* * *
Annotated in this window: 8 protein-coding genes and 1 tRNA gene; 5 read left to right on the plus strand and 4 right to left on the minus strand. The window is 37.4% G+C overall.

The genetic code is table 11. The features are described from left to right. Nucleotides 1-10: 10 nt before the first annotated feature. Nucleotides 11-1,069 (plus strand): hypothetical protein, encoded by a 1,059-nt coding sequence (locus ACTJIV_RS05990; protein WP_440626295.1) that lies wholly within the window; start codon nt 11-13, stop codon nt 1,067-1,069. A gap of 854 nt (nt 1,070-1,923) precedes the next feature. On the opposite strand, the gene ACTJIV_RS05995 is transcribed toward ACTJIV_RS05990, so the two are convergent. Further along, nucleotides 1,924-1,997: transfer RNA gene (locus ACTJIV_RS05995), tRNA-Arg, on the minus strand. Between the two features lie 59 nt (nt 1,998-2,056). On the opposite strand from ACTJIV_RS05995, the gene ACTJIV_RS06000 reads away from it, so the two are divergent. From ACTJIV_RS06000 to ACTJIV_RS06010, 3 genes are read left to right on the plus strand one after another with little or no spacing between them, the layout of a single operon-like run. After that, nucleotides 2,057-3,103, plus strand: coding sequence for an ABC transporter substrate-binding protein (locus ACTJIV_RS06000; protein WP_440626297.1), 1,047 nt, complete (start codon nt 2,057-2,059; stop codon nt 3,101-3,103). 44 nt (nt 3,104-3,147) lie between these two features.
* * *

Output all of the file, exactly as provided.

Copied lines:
Annotated in this window: 8 protein-coding genes and 1 tRNA gene; 5 read left to right on the plus strand and 4 right to left on the minus strand. The window is 37.4% G+C overall.

The genetic code is table 11. The features are described from left to right. Nucleotides 1-10: 10 nt before the first annotated feature. Nucleotides 11-1,069 (plus strand): hypothetical protein, encoded by a 1,059-nt coding sequence (locus ACTJIV_RS05990; protein WP_440626295.1) that lies wholly within the window; start codon nt 11-13, stop codon nt 1,067-1,069. A gap of 854 nt (nt 1,070-1,923) precedes the next feature. On the opposite strand, the gene ACTJIV_RS05995 is transcribed toward ACTJIV_RS05990, so the two are convergent. Further along, nucleotides 1,924-1,997: transfer RNA gene (locus ACTJIV_RS05995), tRNA-Arg, on the minus strand. Between the two features lie 59 nt (nt 1,998-2,056). On the opposite strand from ACTJIV_RS05995, the gene ACTJIV_RS06000 reads away from it, so the two are divergent. From ACTJIV_RS06000 to ACTJIV_RS06010, 3 genes are read left to right on the plus strand one after another with little or no spacing between them, the layout of a single operon-like run. After that, nucleotides 2,057-3,103, plus strand: coding sequence for an ABC transporter substrate-binding protein (locus ACTJIV_RS06000; protein WP_440626297.1), 1,047 nt, complete (start codon nt 2,057-2,059; stop codon nt 3,101-3,103). 44 nt (nt 3,104-3,147) lie between these two features.